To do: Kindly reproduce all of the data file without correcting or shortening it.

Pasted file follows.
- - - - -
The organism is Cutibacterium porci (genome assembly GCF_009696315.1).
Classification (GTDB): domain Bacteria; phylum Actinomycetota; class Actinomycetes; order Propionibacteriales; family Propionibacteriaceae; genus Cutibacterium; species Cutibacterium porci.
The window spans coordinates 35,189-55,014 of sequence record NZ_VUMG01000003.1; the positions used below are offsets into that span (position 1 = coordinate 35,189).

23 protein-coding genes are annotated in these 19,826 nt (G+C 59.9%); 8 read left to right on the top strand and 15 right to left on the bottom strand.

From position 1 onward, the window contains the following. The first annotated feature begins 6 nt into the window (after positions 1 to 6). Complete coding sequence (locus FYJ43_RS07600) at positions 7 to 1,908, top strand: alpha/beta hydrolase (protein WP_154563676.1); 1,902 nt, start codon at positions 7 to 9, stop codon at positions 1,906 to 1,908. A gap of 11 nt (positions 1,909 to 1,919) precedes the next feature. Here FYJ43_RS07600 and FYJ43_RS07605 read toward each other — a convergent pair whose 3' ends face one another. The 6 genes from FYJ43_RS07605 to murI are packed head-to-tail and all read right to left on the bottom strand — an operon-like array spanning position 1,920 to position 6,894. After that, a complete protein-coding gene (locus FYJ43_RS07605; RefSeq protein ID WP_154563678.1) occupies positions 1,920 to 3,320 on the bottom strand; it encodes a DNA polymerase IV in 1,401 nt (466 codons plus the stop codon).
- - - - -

The organism is Cutibacterium porci (genome assembly GCF_009696315.1).
Classification (GTDB): domain Bacteria; phylum Actinomycetota; class Actinomycetes; order Propionibacteriales; family Propionibacteriaceae; genus Cutibacterium; species Cutibacterium porci.
The window spans coordinates 35,189-55,014 of sequence record NZ_VUMG01000003.1; the positions used below are offsets into that span (position 1 = coordinate 35,189).

23 protein-coding genes are annotated in these 19,826 nt (G+C 59.9%); 8 read left to right on the top strand and 15 right to left on the bottom strand.

From position 1 onward, the window contains the following. The first annotated feature begins 6 nt into the window (after positions 1 to 6). Complete coding sequence (locus FYJ43_RS07600) at positions 7 to 1,908, top strand: alpha/beta hydrolase (protein WP_154563676.1); 1,902 nt, start codon at positions 7 to 9, stop codon at positions 1,906 to 1,908. A gap of 11 nt (positions 1,909 to 1,919) precedes the next feature. Here FYJ43_RS07600 and FYJ43_RS07605 read toward each other — a convergent pair whose 3' ends face one another. The 6 genes from FYJ43_RS07605 to murI are packed head-to-tail and all read right to left on the bottom strand — an operon-like array spanning position 1,920 to position 6,894. After that, a complete protein-coding gene (locus FYJ43_RS07605; RefSeq protein ID WP_154563678.1) occupies positions 1,920 to 3,320 on the bottom strand; it encodes a DNA polymerase IV in 1,401 nt (466 codons plus the stop codon).